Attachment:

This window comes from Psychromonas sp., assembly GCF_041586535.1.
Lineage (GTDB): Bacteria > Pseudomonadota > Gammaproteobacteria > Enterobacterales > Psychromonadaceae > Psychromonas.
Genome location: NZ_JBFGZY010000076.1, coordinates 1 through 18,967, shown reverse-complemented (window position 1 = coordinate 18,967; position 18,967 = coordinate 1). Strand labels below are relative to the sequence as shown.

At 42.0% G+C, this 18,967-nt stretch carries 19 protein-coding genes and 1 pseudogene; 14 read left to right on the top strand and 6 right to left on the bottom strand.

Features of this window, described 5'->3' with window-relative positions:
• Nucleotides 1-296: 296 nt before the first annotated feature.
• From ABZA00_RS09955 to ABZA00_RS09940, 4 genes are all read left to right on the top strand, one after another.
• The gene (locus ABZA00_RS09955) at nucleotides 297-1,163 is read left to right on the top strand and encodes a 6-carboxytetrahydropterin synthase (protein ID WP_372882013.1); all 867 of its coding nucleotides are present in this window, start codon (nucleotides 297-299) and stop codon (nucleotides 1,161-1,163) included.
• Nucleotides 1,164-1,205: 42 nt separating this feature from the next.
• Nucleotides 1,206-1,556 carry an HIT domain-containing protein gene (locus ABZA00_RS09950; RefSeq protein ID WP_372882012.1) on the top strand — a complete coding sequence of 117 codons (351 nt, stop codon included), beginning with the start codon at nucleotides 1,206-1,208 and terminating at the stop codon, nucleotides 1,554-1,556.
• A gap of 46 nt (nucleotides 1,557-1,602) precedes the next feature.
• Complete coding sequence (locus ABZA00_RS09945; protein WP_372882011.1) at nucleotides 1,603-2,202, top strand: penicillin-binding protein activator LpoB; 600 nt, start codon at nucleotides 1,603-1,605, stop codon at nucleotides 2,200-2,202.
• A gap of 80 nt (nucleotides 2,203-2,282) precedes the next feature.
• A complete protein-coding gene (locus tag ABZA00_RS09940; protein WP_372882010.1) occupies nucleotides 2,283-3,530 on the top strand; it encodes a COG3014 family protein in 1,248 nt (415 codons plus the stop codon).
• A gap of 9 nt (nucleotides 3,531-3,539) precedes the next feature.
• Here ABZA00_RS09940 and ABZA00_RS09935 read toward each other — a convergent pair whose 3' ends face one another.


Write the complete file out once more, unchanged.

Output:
This window comes from Psychromonas sp., assembly GCF_041586535.1.
Lineage (GTDB): Bacteria > Pseudomonadota > Gammaproteobacteria > Enterobacterales > Psychromonadaceae > Psychromonas.
Genome location: NZ_JBFGZY010000076.1, coordinates 1 through 18,967, shown reverse-complemented (window position 1 = coordinate 18,967; position 18,967 = coordinate 1). Strand labels below are relative to the sequence as shown.

At 42.0% G+C, this 18,967-nt stretch carries 19 protein-coding genes and 1 pseudogene; 14 read left to right on the top strand and 6 right to left on the bottom strand.

Features of this window, described 5'->3' with window-relative positions:
• Nucleotides 1-296: 296 nt before the first annotated feature.
• From ABZA00_RS09955 to ABZA00_RS09940, 4 genes are all read left to right on the top strand, one after another.
• The gene (locus ABZA00_RS09955) at nucleotides 297-1,163 is read left to right on the top strand and encodes a 6-carboxytetrahydropterin synthase (protein ID WP_372882013.1); all 867 of its coding nucleotides are present in this window, start codon (nucleotides 297-299) and stop codon (nucleotides 1,161-1,163) included.
• Nucleotides 1,164-1,205: 42 nt separating this feature from the next.
• Nucleotides 1,206-1,556 carry an HIT domain-containing protein gene (locus ABZA00_RS09950; RefSeq protein ID WP_372882012.1) on the top strand — a complete coding sequence of 117 codons (351 nt, stop codon included), beginning with the start codon at nucleotides 1,206-1,208 and terminating at the stop codon, nucleotides 1,554-1,556.
• A gap of 46 nt (nucleotides 1,557-1,602) precedes the next feature.
• Complete coding sequence (locus ABZA00_RS09945; protein WP_372882011.1) at nucleotides 1,603-2,202, top strand: penicillin-binding protein activator LpoB; 600 nt, start codon at nucleotides 1,603-1,605, stop codon at nucleotides 2,200-2,202.
• A gap of 80 nt (nucleotides 2,203-2,282) precedes the next feature.
• A complete protein-coding gene (locus tag ABZA00_RS09940; protein WP_372882010.1) occupies nucleotides 2,283-3,530 on the top strand; it encodes a COG3014 family protein in 1,248 nt (415 codons plus the stop codon).
• A gap of 9 nt (nucleotides 3,531-3,539) precedes the next feature.
• Here ABZA00_RS09940 and ABZA00_RS09935 read toward each other — a convergent pair whose 3' ends face one another.